Police mum on public protector's report
Johannesburg - Police commissioner General Bheki Cele's office on Sunday declined to comment on reports that he was considering interdicting Public Protector Thuli Madonsela from releasing a report into the controversial R500m lease for new police headquarters.
"We were given up to January 23 to respond to the report. We are currently working on the report," Cele's spokesperson Major General Nonkululeko Mbatha said.
She was responding to a City Press report which said Cele was preparing to go "to war" over a report after Madonsela found that he, the police and the department of public works were wrong in signing the multi-million-rand lease agreement for the Middestad building in Pretoria with property tycoon Roux Shabangu.
The Sunday newspaper further alleged that Cele’s chief legal adviser Lieutenant General Julius Molefe and lawyers were interrogating police staff who were interviewed by Madonsela.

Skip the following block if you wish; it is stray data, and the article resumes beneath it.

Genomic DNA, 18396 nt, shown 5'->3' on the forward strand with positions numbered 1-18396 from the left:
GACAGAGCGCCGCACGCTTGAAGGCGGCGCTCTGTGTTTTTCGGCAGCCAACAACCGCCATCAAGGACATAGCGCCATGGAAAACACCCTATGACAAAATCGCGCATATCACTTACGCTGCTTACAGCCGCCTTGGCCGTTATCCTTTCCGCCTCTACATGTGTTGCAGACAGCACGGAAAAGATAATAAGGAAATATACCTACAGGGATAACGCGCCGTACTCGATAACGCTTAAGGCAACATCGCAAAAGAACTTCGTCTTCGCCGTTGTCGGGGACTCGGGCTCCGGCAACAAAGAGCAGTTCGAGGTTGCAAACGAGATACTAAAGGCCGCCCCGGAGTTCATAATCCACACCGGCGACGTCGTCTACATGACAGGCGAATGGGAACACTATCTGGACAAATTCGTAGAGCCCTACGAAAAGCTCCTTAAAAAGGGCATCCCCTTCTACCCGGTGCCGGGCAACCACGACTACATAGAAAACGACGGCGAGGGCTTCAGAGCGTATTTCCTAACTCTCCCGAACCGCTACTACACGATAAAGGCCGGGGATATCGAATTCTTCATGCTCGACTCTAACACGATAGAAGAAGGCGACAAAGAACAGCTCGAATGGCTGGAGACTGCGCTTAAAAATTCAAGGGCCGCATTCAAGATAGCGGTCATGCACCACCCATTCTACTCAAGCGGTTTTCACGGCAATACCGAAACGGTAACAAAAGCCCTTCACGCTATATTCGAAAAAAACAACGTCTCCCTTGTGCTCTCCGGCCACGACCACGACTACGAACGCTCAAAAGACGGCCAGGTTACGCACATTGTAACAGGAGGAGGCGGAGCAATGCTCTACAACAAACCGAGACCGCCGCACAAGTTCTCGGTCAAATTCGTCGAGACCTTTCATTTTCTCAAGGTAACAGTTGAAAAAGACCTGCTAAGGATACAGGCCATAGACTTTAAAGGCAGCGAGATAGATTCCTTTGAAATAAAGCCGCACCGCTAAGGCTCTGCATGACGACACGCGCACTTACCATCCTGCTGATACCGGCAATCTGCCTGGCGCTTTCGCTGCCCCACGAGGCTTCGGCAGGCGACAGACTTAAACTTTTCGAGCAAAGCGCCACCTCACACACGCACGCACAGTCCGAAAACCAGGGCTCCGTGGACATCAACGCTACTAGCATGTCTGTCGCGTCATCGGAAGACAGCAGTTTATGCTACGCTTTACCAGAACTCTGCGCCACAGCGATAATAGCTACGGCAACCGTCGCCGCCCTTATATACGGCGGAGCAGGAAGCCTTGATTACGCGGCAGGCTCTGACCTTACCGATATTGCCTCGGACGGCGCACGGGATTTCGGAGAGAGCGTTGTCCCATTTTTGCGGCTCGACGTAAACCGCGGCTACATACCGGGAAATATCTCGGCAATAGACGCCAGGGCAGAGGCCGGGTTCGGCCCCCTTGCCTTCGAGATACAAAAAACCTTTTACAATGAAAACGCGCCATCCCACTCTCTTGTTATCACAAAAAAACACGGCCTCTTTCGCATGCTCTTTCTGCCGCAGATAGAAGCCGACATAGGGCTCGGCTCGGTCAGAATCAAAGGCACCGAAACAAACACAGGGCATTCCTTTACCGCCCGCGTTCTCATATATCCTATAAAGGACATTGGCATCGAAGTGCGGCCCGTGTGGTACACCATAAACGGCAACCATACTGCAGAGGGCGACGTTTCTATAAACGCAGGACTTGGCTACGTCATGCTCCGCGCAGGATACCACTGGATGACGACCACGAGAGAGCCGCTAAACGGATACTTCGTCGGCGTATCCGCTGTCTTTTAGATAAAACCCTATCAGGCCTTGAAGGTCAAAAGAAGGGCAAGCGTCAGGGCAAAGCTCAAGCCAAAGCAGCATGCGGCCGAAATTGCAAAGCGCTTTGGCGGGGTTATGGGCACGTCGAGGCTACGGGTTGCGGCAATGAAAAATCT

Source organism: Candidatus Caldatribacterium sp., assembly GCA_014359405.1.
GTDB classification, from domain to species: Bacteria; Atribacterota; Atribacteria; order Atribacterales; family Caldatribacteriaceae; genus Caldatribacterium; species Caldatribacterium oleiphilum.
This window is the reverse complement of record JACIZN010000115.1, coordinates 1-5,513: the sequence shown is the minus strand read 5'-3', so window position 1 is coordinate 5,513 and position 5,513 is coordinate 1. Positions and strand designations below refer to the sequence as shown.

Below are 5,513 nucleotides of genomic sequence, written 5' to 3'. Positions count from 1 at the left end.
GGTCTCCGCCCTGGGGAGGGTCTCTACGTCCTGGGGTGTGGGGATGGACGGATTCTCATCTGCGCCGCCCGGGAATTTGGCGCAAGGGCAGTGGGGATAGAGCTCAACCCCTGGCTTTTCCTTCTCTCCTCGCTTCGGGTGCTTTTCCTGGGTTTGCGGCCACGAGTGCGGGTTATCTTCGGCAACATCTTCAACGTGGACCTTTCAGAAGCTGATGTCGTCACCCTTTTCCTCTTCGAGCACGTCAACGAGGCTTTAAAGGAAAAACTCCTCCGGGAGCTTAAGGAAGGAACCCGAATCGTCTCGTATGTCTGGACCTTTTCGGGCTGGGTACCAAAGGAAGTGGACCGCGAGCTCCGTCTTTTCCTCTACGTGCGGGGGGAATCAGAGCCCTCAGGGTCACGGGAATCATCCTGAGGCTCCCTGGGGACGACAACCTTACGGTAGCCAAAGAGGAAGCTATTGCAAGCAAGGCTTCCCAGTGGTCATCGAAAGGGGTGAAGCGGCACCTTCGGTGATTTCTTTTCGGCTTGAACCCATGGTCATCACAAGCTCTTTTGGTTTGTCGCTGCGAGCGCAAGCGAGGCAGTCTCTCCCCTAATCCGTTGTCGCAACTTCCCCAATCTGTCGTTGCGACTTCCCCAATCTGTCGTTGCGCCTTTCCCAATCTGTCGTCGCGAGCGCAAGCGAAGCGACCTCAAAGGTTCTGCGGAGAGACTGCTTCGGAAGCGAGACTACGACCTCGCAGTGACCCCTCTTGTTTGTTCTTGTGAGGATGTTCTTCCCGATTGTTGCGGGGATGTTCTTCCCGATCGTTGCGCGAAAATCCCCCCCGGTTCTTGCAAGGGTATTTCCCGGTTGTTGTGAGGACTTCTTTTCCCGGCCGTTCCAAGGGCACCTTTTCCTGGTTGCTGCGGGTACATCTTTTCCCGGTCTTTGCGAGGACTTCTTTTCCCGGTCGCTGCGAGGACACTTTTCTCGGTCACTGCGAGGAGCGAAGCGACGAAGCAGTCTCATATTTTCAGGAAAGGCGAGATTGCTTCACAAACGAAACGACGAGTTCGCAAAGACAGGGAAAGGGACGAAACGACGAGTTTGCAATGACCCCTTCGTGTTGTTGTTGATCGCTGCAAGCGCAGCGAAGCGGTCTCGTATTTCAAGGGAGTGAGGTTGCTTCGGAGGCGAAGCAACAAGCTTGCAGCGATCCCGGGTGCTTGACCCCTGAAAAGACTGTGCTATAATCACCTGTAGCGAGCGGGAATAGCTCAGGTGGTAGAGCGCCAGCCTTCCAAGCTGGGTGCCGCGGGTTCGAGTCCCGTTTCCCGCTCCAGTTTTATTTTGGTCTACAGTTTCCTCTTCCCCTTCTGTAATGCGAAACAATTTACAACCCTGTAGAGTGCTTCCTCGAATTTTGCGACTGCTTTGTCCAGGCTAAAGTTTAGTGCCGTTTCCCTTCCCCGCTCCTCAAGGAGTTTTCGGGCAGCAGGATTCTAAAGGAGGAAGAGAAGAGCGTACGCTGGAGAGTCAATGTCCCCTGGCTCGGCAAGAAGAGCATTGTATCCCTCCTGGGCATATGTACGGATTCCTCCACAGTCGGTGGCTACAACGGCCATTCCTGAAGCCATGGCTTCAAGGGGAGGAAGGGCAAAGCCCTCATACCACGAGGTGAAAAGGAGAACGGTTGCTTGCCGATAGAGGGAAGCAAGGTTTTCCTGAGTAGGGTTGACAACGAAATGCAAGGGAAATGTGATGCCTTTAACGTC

It also said that a legal opinion commissioned by former public works minister Geoff Doidge, shortly before he was sacked by President Jacob Zuma, also found the lease agreement with Shabangu to be “null and void” and that Doidge subsequently cancelled the contract.
After being appointed new public works minister, Gwen Mahlangu-Nkabinde obtained a separate legal opinion from a state legal adviser that contradicted the senior counsel opinion obtained by Doidge.
She accepted this opinion and rectified the deal with Shabangu.
"We cannot respond to media before we respond to the Public Protector. If you want comment on this, you should speak to City Press," said Mbatha.
The Public Protector has sent a draft report of a probe to complainant Paul Hoffman, who is director of the SA Institute for Accountability, Cele, the ministers of police and public works and the accounting officers of the police and public works department.
The parties originally had until January 3 to respond.
However, the date was changed after police asked for an extension, "for operational reasons".
The Sunday Times reported a few months ago that the deal had been signed without following public tender procedures, prompting the Hawks and the Public Protector to investigate.
The report will be released to the public in February.